Africa Scene: Murder out of Africa
Published in The Big Thrill (01/07/2020)
This month, we talk “murder” with four widely acclaimed writers of African thrillers - Leye Adenle, Tony Park, Kwei Quartey, and Stanley Trollip.
Tell us a little about yourself and your current books.
Leye Adenle: I never know what to say about myself. I’m a writer from Nigeria living in London. I’ve just completed two new manuscripts: Unfinished Business, the third Amaka thriller set in Nigeria, and the first book of a new series set in London I’m calling the Bad Coach series.
Kwei Quartey: I’m a physician and the author of the Inspector Darko Dawson and Emma Djan Investigations series. I’m working on one of the last edits for the upcoming second Emma Djan book, Sleep Well, My Lady, and trying to work on the synopsis for the next Darko novel, Night Girl. I was born in Ghana to mixed heritage - American and Ghanaian - but now live in Pasadena, California.
Tony Park: I’m an Australian who writes novels set in Africa. My wife and I first visited southern African in 1995. We got hooked, came back every year, and since my first book came out in 2004, we’ve lived half of each year in Africa and half in Australia. My 18th thriller, Last Survivor, is about the lucrative and illegal underground trade in African plants. In Last Survivor the rarest cycad in the world, thought to be extinct, is discovered and then stolen to fund a terrorist attack.
Stanley Trollip: I’m South African-born and have homes in Cape Town and Minneapolis in Minnesota in the States. I’m a retired professor of educational psychology and educational technology. I write the Detective Kubu series with Michael Sears and am finalising a novella, Wolfman, set in northern Minnesota, that I hope to publish this year. I try to spend as much time in the African bush as I can.
What’s in a name? Is it time to have a subgenre called African Crime or African Noir?
LA: I live in perpetual fear of being lovingly praised as the African [insert famous Western writer]. I want to be a damn good writer, end of. That’s a bit different from genre, though, and if Nordic Noir is a thing, well, African Noir is a bigger thing. We all know that the darkest shadows are where the sun is brightest.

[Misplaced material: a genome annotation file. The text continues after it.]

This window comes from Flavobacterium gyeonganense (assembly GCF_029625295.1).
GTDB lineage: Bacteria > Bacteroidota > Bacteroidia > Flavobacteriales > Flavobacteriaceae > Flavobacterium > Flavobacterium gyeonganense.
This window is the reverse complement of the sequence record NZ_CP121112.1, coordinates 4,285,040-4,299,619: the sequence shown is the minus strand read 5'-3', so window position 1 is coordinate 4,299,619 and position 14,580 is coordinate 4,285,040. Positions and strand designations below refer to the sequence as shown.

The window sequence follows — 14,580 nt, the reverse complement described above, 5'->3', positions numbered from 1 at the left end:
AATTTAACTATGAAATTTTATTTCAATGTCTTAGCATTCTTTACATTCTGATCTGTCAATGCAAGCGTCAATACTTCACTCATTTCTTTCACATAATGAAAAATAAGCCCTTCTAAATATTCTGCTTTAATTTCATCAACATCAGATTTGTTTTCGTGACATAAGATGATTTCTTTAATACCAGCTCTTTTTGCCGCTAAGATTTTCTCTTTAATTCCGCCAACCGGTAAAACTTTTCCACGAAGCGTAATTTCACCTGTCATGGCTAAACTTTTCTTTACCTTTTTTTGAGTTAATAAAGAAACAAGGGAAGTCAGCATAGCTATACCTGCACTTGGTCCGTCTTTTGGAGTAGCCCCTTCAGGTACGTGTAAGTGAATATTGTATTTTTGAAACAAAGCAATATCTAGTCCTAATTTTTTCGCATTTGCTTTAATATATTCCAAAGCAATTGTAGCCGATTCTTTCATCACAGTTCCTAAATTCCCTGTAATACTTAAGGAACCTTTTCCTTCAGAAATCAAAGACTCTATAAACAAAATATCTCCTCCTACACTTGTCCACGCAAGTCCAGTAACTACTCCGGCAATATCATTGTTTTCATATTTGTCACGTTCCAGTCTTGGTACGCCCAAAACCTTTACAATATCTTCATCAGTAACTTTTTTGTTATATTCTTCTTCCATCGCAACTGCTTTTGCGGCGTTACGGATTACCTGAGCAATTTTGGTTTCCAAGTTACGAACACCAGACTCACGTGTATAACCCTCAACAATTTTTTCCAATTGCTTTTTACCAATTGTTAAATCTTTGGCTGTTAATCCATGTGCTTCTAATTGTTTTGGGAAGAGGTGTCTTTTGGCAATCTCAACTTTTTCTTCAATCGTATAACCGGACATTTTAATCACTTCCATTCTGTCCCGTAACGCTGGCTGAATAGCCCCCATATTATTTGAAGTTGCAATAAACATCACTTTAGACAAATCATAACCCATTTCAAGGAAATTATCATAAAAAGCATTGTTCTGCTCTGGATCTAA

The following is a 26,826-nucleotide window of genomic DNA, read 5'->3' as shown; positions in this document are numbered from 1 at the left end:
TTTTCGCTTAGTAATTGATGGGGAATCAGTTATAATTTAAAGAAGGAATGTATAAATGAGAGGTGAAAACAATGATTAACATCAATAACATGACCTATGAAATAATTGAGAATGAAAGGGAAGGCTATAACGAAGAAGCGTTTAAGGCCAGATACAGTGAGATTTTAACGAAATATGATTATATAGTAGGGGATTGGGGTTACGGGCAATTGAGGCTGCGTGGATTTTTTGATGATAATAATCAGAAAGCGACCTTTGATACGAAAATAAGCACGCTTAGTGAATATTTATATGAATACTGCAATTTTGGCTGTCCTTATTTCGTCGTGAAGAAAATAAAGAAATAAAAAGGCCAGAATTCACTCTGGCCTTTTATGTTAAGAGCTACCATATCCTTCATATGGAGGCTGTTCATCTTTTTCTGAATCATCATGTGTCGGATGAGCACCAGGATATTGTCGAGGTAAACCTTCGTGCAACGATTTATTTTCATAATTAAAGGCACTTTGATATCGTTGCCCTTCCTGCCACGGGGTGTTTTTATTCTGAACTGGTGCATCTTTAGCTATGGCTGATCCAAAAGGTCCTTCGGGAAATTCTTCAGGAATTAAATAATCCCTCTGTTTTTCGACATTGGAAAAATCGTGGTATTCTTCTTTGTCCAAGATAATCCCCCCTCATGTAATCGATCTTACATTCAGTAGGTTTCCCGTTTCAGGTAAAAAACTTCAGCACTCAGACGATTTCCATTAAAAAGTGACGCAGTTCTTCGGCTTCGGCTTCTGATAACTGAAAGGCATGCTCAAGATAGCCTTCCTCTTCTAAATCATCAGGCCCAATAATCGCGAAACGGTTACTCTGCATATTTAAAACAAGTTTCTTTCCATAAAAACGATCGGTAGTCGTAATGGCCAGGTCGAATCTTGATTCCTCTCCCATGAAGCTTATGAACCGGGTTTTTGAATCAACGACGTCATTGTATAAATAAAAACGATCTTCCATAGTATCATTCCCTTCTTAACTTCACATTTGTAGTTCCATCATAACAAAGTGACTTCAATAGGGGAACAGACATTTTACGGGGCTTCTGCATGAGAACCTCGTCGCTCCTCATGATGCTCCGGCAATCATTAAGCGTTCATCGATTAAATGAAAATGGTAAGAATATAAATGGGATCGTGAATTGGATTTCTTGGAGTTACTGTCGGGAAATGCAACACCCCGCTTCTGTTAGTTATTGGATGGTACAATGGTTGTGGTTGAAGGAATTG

KQ: Absolutely, and on its own terms. As Leye says, we don’t want to be called the African Henning Mankell, and so on any more than European or American crime writers want to be compared to an African one. I strongly encourage bookstores and libraries to have an African Crime section in its own right.
ST: Our Detective Kubu has been likened to an African Colombo. That is useful only in so far as it piques a Western reader’s interest. I have tried, more successfully than I expected, to draw attention away from the current tsunami of Nordic Noir by using the term Sunshine Noir - we even published an anthology to which both we, Leye, and Kwei contributed. As for a name, I like the straightforward African Crime Fiction.
TP: I think we’re there already, so, yes, for sure, let’s give it a name. There are enough of us out there.
What makes African crime special? How does Africa feature as a “character” in your thrillers?
KQ: Africa has a certain power and a larger-than-life presence — its scenery, sights, colours, smells, sounds, and its woes. It doesn’t just make you pay attention to it. Sometimes it can beat you into submission. Think you can get DNA results this afternoon like in the movies? Well, think again. Some director in some lab somewhere just went on leave and nothing can get signed off until he or she returns. And when will that be? “Please, maybe tomorrow. Or next week.”
TP: A big part of my international audience are expatriate Africans and they love reading about their homelands. I love learning and exploring and the more I do of both, the more my love for the continent and its amazing diversity grows. I want to share that love, so Africa emerges front and centre as a character in my writing.
ST: Almost everything is different in Africa from Western countries - varied cultures, attitudes to time, belief in spirits, the impact of illnesses, and so on. It’s impossible to transplant any of our stories out of the continent.
LA: I think that just like you can hear the Africa in my voice, in the way I talk, so also you can feel Africa in my writing, and it’s not just because my characters are mostly African and my novels so far have been set in Africa.
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